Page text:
(photo: Barry Ambrose)

Congress Considers a New York City Helicopter Ban

Some concerns are legitimate. Others make little sense.

In June of 2019, an Agusta A109E crash-landed on top of the AXA Equitable Center building in New York City, not far from Times Square. The helicopter had taken off from a heliport on the east side of Manhattan for a flight back to its home base in Linden, New Jersey. Visibility was poor, and the pilot—the only person aboard—apparently lacked an instrument rating. No one in the building was injured, but the helicopter was destroyed, the pilot was killed, and people in the building were terrified by tremors that “felt like an earthquake.”

The news media widely reported the crash, which has become the door opener for an attempt to greatly restrict helicopter traffic in New York City. Following the accident, U.S. Rep. Carolyn Maloney and two other congressional representatives from the city asked the FAA to ban “non-essential” flights over New York, and on Oct. 28, 2019, they introduced HR 4880, the Improving Helicopter Safety Act of 2019, which would impose such a ban and require the FAA to issue or update regulations to enforce it. Though the bill refers to “flights over major cities” and doesn’t specifically mention any metropolis, its criteria for “major cities” effectively limit its application to New York. Notwithstanding its title, the bill if passed would do little or nothing to make helicopter operations safer.  

Helicopter traffic in the New York City area has been controversial for many years. According to The New York Times, one of the sponsors of HR 4880, Rep. Jerrold Nadler, has been trying to ban all helicopter flights in the city since the days of the Giuliani administration.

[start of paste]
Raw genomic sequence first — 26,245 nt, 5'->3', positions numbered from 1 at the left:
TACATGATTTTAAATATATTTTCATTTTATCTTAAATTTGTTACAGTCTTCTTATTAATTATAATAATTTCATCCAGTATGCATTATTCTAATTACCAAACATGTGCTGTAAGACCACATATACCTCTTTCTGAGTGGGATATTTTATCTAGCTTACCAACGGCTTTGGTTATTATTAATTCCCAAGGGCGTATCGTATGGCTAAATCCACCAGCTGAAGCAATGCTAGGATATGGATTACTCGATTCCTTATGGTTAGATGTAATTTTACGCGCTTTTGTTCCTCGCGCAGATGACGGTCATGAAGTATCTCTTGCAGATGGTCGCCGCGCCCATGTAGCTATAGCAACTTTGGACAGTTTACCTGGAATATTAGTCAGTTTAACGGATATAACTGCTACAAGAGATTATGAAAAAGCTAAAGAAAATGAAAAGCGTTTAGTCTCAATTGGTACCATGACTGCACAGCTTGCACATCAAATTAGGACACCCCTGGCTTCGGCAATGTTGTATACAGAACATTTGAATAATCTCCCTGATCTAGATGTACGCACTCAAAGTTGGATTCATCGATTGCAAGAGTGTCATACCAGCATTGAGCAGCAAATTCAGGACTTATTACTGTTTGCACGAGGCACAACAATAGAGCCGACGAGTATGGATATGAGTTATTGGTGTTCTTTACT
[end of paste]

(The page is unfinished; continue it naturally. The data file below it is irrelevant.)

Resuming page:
If you’re opposed to such traffic, Manhattan certainly offers plenty of it to complain about. At the Pier 6 heliport alone, 59,000 flights took off in 2015. In addition to medical and government flights, which carry everyone from local police to the President of the U.S., there are tour offerings; charters, card, and share programs like HeliFlite and Sikorsky Shares; and trips in privately owned and corporate helicopters. The latest entrant is Uber Copter, operated by HeliFlite, which started carrying passengers from Manhattan to the JFK airport last July for around $200 a seat. In addition to lending its famous name, Uber is the program’s air charter broker.

Sightseeing tours have long been a frequent subject of helicopter complaints in the city. One website lists 40 such tours. They used to take off from the East 34th Street and West 30th Street heliports but by 2010 were restricted to Pier 6 on the south end of Manhattan island. The city introduced further restrictions in 2016, including a ban on Sunday flights and a cap on flights out of Pier 6 to 30,000 tours per year. Tour flights taking off from Pier 6 must also fly over water instead of over the city. New York City can impose such restrictions because its Economic Development Corporation owns the main heliports. 

As you might expect, the restrictions caused some tour operators to bus customers from Manhattan to New Jersey and conduct the flights from there. The irony is that, by taking off from New Jersey, the operators aren’t subject to the New York restrictions and can fly over the city with impunity.  

Treating Your ‘Get-There-Itis’

Related Article

Treating Your ‘Get-There-Itis’

Read the article that is a finalist for best news analysis in the American Society of Business Publication Editors’ 2021 editorial competition.